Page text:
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Complex Regional Pain Syndrome: A review of diagnostic tools
By Katie L. Aker

One of the biggest problems in diagnosing complex regional pain syndrome (CRPS) is the lack of a diagnostic test that would quantify the symptoms of the syndrome. The International Association for the Study of Pain (IASP) criteria established in 1994 do not include any technical tests, simply because there is no test that has been proven to diagnose this syndrome (1).

There are, however, tools that help practitioners document their clinical findings of autonomic, sensory, and motor function and dysfunction, but they cannot be used to validate a diagnosis of CRPS, and often are not covered by insurance. We have described the various tests that might be suggested and their relation to CRPS.

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Imaging Techniques

Radiographs

Bone Scans

Bone Density Tests

MRI, fMRI, PET, and SPECT

Skin Temperature Measurement

Infrared Thermometry, Laser Doppler Flowmetry, and Infrared Thermography

Sudomotor Function Tests

Resting Sweat Output (RSO) and Thermoregulatory Sweat Test (TST)

Quantitative Sudomotor Axon Reflex Test (QSART)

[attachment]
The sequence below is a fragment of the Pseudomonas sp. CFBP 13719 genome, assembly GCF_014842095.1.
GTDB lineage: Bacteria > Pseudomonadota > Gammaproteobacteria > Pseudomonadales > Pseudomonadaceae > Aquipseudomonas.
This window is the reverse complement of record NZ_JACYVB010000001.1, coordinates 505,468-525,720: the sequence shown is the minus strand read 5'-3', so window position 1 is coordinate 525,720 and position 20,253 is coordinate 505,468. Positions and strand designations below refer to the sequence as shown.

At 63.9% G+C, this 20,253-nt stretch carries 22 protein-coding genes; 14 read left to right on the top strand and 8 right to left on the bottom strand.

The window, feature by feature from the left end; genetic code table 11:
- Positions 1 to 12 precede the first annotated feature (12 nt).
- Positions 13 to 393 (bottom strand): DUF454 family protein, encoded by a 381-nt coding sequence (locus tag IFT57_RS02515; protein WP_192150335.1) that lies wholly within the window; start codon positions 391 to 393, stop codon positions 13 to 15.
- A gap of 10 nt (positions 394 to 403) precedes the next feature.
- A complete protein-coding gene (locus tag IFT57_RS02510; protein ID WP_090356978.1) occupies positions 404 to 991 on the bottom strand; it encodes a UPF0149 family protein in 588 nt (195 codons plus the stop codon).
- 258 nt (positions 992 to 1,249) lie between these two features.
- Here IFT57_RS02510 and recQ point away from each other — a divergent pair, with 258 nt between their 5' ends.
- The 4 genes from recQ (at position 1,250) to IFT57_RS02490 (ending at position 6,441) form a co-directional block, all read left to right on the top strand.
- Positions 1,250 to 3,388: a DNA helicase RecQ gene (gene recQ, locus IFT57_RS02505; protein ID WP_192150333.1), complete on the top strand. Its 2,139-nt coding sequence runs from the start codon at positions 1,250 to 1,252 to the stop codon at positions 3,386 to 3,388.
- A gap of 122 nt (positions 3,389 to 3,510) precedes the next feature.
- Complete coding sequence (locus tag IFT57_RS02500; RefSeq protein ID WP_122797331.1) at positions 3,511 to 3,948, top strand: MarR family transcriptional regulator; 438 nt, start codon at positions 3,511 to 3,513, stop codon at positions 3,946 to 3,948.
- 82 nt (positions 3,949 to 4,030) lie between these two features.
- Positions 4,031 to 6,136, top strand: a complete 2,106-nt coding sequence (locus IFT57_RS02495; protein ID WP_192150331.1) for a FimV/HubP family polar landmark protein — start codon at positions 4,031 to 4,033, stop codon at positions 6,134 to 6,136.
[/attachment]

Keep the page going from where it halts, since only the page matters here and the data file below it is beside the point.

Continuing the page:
Neurophysiological Tests

Nerve Conduction Velocity (NCV)

Somatosensory Evoked Potentials (SSEP)

Quantitative Sensory Testing (QST)

Sympathetic Nerve Blocks

 

Conclusions


References

 

Radiographs (x-rays)

Plain radiographs (x-rays) show the parts of the patient that absorb or block the rays. This captured image can be collected on photosensitive film, digital imaging plate, or fluoroscope (2). The essential radiograph is developed film exposed to x-ray or gamma ray.

In a patient with CRPS, x-rays show the status of mineralization in the bones of the affected side in comparison to the opposite side. Since 1902, with Dr. Paul Sudeck’s description of radiographic changes in patients with CRPS, a conventional bilateral x-ray of the hand has been standard for CRPS diagnosis (3). During the first stage of CRPS (0-3 months), x-rays usually look normal, while in later stages (3-12 months) osteopenia appears on the x-rays (4). Positive findings can be observed in chronic stages, but also can be related to disuse atrophy (5). According to a recent study in Germany, specificity is high for x-rays and "plain radiographs facilitate the diagnosis [of CRPS] as soon as bony changes develop" (6).

J. H. B. Geertzen, MD, PhD, professor and rehabilitation specialist at Groningen University Medical Center in the Netherlands reported in a personal communication to RSDSA that he “always used x-rays to look for missed fractures.”

Because this method is less invasive than some of the other diagnostic tests mentioned, it is often used as a preliminary test to view bone mineralization status and track it through the disease process. Demineralization with disuse and loss of function of the CRPS-affected area increases with time (3).

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Bone Scans

Bone scanning is best for demonstrating bone-based disease and clarifying neurological lesions found by x-rays. This is accomplished by measuring the blood flow through the skeleton. (7)